Skip to main content Accessibility help
×
Home
Hostname: page-component-684899dbb8-5dd2w Total loading time: 0.266 Render date: 2022-05-17T08:59:24.878Z Has data issue: true Feature Flags: { "shouldUseShareProductTool": true, "shouldUseHypothesis": true, "isUnsiloEnabled": true, "useRatesEcommerce": false, "useNewApi": true }

Gunners, Aides and Archers: The Personnel of the English Ordnance Companies in Normandy in the Fifteenth Century

Published online by Cambridge University Press:  05 February 2013

Edited by
Get access

Summary

Edward III is widely credited by historians with having presided over a military revolution in English arms; in keeping with this, he was not slow in adapting to technical innovation in the field of war. The English employed guns at Crécy in 1346; and by the time the French war broke out again in 1369 guns were playing an increasingly important role, although mainly at this time in a defensive role in garrisons. The Tower of London was used as an arsenal from which guns were dispatched to English fortresses ranging from Calais to Roxburgh and Berwick. Garrison captains were also authorized to hire guns and gunners themselves on a private enterprise basis. In 1384 Sir Thomas de Beauchamp, the former captain of Carisbrook Castle on the Isle of Wight, was paid £26 5s. by the Crown to reimburse him for the cost of hiring five gunners (canonarii) and their cannons, and another gunner with three cannons. They were hired to defend the island against the French galley fleet which had been cruising the channel. Unfortunately, no details are given of the identity of the gunners or the type of firearms with which they were equipped (though the three guns used by one of these gunners may well have been mounted together on a single multiple carriage of the type known as a ribaudequin). Nor is it recorded for how long they served – and thus what their wages were.

Type
Chapter
Information
Publisher: Boydell & Brewer
Print publication year: 2011

Access options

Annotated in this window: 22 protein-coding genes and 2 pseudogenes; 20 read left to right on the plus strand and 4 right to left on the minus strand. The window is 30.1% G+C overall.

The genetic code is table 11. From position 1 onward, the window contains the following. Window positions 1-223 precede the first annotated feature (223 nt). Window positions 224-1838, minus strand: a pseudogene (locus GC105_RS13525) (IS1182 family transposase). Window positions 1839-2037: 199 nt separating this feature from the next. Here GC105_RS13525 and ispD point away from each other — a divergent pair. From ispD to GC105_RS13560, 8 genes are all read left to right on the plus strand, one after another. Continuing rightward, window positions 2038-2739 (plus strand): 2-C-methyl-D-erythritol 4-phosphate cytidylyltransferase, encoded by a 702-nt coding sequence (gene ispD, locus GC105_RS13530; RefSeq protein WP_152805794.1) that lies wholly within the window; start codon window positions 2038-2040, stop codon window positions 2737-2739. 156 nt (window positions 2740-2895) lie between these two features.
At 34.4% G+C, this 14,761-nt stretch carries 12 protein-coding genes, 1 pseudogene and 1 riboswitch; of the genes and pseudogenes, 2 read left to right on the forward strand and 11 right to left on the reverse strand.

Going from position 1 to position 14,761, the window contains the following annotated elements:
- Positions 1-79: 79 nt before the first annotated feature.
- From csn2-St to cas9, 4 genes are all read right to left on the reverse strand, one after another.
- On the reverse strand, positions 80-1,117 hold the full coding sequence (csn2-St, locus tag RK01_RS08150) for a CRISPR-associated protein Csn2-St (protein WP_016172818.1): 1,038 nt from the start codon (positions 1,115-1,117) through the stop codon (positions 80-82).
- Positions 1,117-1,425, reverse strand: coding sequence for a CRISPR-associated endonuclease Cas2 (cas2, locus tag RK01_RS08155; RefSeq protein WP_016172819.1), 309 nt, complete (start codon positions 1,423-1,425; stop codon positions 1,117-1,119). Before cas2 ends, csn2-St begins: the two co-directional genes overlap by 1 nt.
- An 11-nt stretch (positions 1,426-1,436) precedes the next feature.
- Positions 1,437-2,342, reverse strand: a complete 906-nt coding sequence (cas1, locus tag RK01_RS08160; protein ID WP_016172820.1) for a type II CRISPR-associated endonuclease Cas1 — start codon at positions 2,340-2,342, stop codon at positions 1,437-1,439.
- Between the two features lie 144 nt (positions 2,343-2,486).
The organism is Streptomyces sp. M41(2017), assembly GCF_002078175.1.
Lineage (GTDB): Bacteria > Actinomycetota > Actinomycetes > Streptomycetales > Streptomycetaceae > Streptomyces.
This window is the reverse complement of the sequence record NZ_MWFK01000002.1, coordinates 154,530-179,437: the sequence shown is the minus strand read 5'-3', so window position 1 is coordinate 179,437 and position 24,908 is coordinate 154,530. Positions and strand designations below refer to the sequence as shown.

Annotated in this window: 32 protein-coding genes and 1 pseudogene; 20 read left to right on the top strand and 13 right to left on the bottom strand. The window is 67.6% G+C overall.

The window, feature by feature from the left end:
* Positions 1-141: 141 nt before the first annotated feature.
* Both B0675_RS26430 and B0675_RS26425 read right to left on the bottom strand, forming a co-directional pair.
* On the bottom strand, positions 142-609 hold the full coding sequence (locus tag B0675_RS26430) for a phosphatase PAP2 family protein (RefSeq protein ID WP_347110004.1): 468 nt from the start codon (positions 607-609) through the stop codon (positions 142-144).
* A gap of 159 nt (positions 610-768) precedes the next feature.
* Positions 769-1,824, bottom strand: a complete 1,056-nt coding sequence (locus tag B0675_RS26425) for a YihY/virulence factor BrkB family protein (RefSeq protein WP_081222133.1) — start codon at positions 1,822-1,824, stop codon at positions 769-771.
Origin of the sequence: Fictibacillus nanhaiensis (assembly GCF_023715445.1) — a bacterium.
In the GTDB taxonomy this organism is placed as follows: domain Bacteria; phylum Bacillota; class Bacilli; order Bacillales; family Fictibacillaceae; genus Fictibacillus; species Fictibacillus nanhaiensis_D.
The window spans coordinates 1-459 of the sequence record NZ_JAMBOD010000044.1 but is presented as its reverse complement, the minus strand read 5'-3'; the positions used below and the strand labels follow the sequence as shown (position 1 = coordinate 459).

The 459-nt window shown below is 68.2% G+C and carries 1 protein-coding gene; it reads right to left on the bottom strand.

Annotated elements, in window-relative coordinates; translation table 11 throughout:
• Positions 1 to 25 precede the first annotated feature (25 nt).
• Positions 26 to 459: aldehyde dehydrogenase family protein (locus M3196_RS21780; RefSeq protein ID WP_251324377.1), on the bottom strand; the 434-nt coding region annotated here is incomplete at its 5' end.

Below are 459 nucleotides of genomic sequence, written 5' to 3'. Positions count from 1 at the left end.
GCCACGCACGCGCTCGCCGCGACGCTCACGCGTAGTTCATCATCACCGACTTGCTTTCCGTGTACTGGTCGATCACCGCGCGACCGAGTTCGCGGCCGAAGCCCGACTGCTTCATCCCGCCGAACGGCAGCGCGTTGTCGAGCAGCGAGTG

Get access to the full version of this content by using one of the access options below. (Log in options will check for institutional or personal access. Content may require purchase if you do not have access.)

Save book to Kindle

To save this book to your Kindle, first ensure coreplatform@cambridge.org is added to your Approved Personal Document E-mail List under your Personal Document Settings on the Manage Your Content and Devices page of your Amazon account. Then enter the ‘name’ part of your Kindle email address below. Find out more about saving to your Kindle.

Note you can select to save to either the @free.kindle.com or @kindle.com variations. ‘@free.kindle.com’ emails are free but can only be saved to your device when it is connected to wi-fi. ‘@kindle.com’ emails can be delivered even when you are not connected to wi-fi, but note that service fees apply.

Find out more about the Kindle Personal Document Service.

Available formats
×

Save book to Dropbox

To save content items to your account, please confirm that you agree to abide by our usage policies. If this is the first time you use this feature, you will be asked to authorise Cambridge Core to connect with your account. Find out more about saving content to Dropbox.

Available formats
×

Save book to Google Drive

To save content items to your account, please confirm that you agree to abide by our usage policies. If this is the first time you use this feature, you will be asked to authorise Cambridge Core to connect with your account. Find out more about saving content to Google Drive.

Available formats
×